Heurtley House: Oak Park, Illinois Part 7 February 17, 2008Posted by dr. gonzo in Architecture, Frank Lloyd Wright, Houses, National Historic Landmarks, Prairie style.
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The Arthur Heurtley House is a true architectural gems, besides being one of my favorite Frank Lloyd Wright buildings, it is a distinguished early example of Wright’s mastery of his new Prairie style. The Heurtley House is one of four National Historic Landmarks in Oak Park, Illinois – the others are Pleasant Home, Frank Lloyd Wright Home and Studio, and Unity Temple.
The 1902 Heurtley House is acknowledged as a critically important work of early modern architecture; one that the National Historic Landmark Program claims is the first fully mature example of Prairie School architecture. As we have seen, many sources dispute this claim, instead crediting the Frank W. Thomas House from one year earlier as the first full Prairie house.
The emphasis on the Heurtley House is decidedly horizontal, its asymmetical front facade, hipped roof, massive chimney and horizontal character do provide a good comparison point for all things Prairie. Something I am sure could also be done with the Thomas House.
Before February 16, 2000, the Heurtley House was simply a member of the National Register of Historic Places listing for the Frank Lloyd Wright-Prairie School of Architecture Historic District. On that date, the home was declared a National Historic Landmark (NHL) because of its architectural importance. An NHL declaration garners an automatic listing on the National Register of Historic Places (NRHP), thus the Heurtley House was individually listed on the NRHP at the same time.
There is more to say about the Heurtley House than you and I have time for here, but if this perks your interest in a house I adore, I suggest checking out the resources below, especially the NHL nomination form and the Illinois Historic Preservation Association (IHPA) Property Information Report.
*Arthur Heurtley House: National Historic Landmark Nomination Form, NHL Summary, IHPA Property Information Report (Photos from 1982-1998 included at bottom)
*Wikipedia: Arthur Heurtley House (by me, for you)
Frank Lloyd Wright Home and Studio: Oak Park, Illinois Part 3 February 12, 2008Posted by dr. gonzo in Architecture, Frank Lloyd Wright, Houses, National Historic Landmarks.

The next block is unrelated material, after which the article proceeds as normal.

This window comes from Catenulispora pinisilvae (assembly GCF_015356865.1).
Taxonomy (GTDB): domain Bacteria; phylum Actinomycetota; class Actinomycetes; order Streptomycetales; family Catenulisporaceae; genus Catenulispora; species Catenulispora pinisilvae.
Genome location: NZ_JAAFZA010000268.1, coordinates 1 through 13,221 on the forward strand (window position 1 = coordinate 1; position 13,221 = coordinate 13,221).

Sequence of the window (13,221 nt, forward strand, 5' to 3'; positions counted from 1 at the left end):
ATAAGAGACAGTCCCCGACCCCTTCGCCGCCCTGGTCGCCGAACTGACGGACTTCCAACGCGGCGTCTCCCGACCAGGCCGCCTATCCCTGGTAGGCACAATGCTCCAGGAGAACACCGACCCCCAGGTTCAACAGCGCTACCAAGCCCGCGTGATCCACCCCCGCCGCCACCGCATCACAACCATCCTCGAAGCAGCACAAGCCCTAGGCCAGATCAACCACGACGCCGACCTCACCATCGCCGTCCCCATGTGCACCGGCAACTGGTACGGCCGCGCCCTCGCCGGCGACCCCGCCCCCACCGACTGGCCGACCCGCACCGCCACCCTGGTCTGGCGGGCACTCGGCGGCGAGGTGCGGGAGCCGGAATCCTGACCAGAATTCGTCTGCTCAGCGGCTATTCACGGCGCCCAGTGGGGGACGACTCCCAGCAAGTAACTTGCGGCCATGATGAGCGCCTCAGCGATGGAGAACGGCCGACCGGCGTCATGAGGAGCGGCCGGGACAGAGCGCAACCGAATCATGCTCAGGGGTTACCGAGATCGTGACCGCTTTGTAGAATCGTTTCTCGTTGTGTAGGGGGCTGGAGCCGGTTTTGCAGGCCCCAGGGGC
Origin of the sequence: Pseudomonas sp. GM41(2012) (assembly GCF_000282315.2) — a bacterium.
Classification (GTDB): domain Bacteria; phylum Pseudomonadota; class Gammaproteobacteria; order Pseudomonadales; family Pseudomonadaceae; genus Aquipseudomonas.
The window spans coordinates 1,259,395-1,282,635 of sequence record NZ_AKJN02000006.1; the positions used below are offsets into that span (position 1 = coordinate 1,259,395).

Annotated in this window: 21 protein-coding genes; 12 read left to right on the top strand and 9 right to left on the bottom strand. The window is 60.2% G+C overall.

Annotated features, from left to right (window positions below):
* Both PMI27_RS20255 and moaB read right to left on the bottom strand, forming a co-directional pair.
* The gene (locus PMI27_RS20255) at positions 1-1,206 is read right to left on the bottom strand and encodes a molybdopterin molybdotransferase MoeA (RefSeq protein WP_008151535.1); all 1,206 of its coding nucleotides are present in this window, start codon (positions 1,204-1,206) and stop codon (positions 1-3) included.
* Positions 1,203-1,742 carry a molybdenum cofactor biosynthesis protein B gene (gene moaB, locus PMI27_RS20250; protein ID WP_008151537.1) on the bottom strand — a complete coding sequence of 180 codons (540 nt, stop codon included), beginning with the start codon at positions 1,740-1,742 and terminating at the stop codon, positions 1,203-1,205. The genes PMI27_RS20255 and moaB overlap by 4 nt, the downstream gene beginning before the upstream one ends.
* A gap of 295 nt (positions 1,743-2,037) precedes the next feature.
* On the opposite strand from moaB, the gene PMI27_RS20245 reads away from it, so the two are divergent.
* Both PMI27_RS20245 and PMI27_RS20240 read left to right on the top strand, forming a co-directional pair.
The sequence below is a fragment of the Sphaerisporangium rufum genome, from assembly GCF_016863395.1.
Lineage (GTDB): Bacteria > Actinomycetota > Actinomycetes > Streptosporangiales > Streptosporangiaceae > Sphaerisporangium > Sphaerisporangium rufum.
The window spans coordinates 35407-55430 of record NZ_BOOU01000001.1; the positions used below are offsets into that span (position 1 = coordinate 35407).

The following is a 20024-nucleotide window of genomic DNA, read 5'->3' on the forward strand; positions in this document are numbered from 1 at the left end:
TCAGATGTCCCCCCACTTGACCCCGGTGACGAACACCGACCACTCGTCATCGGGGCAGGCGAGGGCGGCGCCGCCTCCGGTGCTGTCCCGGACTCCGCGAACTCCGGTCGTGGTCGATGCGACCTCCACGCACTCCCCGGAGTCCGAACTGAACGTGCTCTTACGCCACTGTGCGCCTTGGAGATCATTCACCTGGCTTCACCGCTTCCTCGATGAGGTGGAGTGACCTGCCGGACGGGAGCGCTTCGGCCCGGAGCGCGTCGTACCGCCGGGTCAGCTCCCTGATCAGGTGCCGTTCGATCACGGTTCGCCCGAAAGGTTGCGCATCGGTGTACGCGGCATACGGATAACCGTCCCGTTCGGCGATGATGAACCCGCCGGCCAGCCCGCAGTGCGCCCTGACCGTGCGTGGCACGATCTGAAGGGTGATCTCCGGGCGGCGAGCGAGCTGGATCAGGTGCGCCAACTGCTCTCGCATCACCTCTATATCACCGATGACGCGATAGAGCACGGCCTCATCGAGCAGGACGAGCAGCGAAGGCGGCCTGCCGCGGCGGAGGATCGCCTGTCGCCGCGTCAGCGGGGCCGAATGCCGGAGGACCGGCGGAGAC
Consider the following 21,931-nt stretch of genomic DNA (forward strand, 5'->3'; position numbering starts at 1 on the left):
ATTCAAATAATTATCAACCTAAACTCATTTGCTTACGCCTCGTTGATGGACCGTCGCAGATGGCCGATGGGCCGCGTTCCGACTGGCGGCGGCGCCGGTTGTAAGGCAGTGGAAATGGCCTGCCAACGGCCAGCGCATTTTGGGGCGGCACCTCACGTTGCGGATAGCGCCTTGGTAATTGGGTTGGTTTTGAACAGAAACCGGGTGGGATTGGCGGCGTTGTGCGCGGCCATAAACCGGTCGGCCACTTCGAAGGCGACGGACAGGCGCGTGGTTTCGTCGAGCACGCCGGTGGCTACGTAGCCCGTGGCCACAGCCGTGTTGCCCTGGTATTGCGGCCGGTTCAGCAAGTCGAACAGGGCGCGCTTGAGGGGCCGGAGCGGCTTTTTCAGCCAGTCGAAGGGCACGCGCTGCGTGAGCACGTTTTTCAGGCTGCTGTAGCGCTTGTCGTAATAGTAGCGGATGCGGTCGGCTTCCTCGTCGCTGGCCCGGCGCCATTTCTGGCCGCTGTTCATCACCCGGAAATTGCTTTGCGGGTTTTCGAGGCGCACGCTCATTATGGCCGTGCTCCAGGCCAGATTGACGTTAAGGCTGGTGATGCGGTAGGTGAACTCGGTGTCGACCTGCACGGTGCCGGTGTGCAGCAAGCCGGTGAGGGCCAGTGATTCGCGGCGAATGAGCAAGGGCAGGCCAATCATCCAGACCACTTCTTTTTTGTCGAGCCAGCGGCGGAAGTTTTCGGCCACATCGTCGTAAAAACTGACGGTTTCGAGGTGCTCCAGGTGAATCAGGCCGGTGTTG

Making our way from Unity Temple we come to a neighborhood off Chicago Avenue that is dominated by architectural marvels. Sprinkled throughout a smattering of Queen Anne and Italianate homes are several of Frank Lloyd Wright’s Prairie masterpieces. Before you get to those, though, you notice a sprawling Shingle Style house (Shingle style is basically a classification of Queen Anne style) that appears to have been built at different times. The large brown house is known as the Frank Lloyd Wright Home and Studio and it was the location of his early 20th century Oak Park firm.
1889 – Frank Lloyd Wright Home and Studio
Unity Temple: Oak Park, Illinois Part 2 February 11, 2008Posted by dr. gonzo in Architecture, Churches, Frank Lloyd Wright, National Historic Landmarks.
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Not far from the Pleasant Home is Unity Temple, another Oak Park National Historic Landmark that many consider one of the crowning achievements of American architect Frank Lloyd Wright. Unity Temple is the result of years of experimentation in Oak Park with various designs, from geometric Queen Anne style homes, to the first fully mature examples of Prairie style architecture. The Unity Temple is an impressive example of early modernism in architecture.
1905-1907 Unity Temple (Frank Lloyd Wright)
Pleasant Home: Oak Park, Illinois February 10, 2008Posted by dr. gonzo in Architecture, Houses, National Historic Landmarks, Prairie style.
The last few days have been a breather, stopping here in DeKalb County. A short drive toward Chicago, though, and we are in, perhaps the most architecturally significant village in the United States, Oak Park, Illinois. Oak Park is home to dozens of residential works by Frank Lloyd Wright, and other Prairie Style masters. But before we dive knee deep into Wright we must stop over and see an architect we talked about the other day, George W. Maher.
1897 – John C. Farson House (aka Pleasant Home) (rear view)